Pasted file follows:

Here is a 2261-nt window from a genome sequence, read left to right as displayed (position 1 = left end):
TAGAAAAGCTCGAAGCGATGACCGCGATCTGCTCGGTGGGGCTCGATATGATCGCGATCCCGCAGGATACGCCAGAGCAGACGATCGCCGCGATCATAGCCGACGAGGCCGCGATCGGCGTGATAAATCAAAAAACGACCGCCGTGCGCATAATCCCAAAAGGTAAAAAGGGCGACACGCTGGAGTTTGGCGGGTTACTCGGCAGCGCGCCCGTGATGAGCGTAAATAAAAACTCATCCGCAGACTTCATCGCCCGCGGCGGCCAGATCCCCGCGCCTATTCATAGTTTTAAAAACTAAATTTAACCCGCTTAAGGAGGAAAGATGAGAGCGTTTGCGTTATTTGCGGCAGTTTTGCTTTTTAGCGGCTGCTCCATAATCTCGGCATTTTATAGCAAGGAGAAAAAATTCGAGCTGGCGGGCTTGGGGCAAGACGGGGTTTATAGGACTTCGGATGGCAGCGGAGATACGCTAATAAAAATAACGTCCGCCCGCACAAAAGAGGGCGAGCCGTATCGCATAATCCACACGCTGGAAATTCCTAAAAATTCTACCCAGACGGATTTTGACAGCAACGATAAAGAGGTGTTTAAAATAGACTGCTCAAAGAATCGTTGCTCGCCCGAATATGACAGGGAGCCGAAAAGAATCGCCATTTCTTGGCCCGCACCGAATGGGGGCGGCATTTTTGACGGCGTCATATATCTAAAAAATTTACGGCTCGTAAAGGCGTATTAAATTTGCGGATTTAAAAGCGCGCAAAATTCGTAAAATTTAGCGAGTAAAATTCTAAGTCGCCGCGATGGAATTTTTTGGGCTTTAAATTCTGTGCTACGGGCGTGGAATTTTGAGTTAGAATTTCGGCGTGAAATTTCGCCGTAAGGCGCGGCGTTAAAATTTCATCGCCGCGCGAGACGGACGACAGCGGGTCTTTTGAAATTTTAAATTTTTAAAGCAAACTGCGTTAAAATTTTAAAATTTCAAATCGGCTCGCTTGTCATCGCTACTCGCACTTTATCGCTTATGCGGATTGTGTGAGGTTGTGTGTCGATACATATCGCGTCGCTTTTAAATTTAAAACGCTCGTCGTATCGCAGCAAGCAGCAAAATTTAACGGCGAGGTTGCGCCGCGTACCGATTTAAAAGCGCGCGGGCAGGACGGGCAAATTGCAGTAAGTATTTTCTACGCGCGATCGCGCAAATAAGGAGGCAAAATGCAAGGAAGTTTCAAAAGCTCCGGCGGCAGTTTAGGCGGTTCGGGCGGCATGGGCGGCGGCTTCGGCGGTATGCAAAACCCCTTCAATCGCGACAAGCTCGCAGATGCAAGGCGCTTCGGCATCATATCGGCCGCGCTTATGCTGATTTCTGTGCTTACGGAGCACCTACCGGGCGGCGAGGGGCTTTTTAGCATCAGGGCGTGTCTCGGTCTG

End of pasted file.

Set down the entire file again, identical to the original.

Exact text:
Here is a 2261-nt window from a genome sequence, read left to right as displayed (position 1 = left end):
TAGAAAAGCTCGAAGCGATGACCGCGATCTGCTCGGTGGGGCTCGATATGATCGCGATCCCGCAGGATACGCCAGAGCAGACGATCGCCGCGATCATAGCCGACGAGGCCGCGATCGGCGTGATAAATCAAAAAACGACCGCCGTGCGCATAATCCCAAAAGGTAAAAAGGGCGACACGCTGGAGTTTGGCGGGTTACTCGGCAGCGCGCCCGTGATGAGCGTAAATAAAAACTCATCCGCAGACTTCATCGCCCGCGGCGGCCAGATCCCCGCGCCTATTCATAGTTTTAAAAACTAAATTTAACCCGCTTAAGGAGGAAAGATGAGAGCGTTTGCGTTATTTGCGGCAGTTTTGCTTTTTAGCGGCTGCTCCATAATCTCGGCATTTTATAGCAAGGAGAAAAAATTCGAGCTGGCGGGCTTGGGGCAAGACGGGGTTTATAGGACTTCGGATGGCAGCGGAGATACGCTAATAAAAATAACGTCCGCCCGCACAAAAGAGGGCGAGCCGTATCGCATAATCCACACGCTGGAAATTCCTAAAAATTCTACCCAGACGGATTTTGACAGCAACGATAAAGAGGTGTTTAAAATAGACTGCTCAAAGAATCGTTGCTCGCCCGAATATGACAGGGAGCCGAAAAGAATCGCCATTTCTTGGCCCGCACCGAATGGGGGCGGCATTTTTGACGGCGTCATATATCTAAAAAATTTACGGCTCGTAAAGGCGTATTAAATTTGCGGATTTAAAAGCGCGCAAAATTCGTAAAATTTAGCGAGTAAAATTCTAAGTCGCCGCGATGGAATTTTTTGGGCTTTAAATTCTGTGCTACGGGCGTGGAATTTTGAGTTAGAATTTCGGCGTGAAATTTCGCCGTAAGGCGCGGCGTTAAAATTTCATCGCCGCGCGAGACGGACGACAGCGGGTCTTTTGAAATTTTAAATTTTTAAAGCAAACTGCGTTAAAATTTTAAAATTTCAAATCGGCTCGCTTGTCATCGCTACTCGCACTTTATCGCTTATGCGGATTGTGTGAGGTTGTGTGTCGATACATATCGCGTCGCTTTTAAATTTAAAACGCTCGTCGTATCGCAGCAAGCAGCAAAATTTAACGGCGAGGTTGCGCCGCGTACCGATTTAAAAGCGCGCGGGCAGGACGGGCAAATTGCAGTAAGTATTTTCTACGCGCGATCGCGCAAATAAGGAGGCAAAATGCAAGGAAGTTTCAAAAGCTCCGGCGGCAGTTTAGGCGGTTCGGGCGGCATGGGCGGCGGCTTCGGCGGTATGCAAAACCCCTTCAATCGCGACAAGCTCGCAGATGCAAGGCGCTTCGGCATCATATCGGCCGCGCTTATGCTGATTTCTGTGCTTACGGAGCACCTACCGGGCGGCGAGGGGCTTTTTAGCATCAGGGCGTGTCTCGGTCTG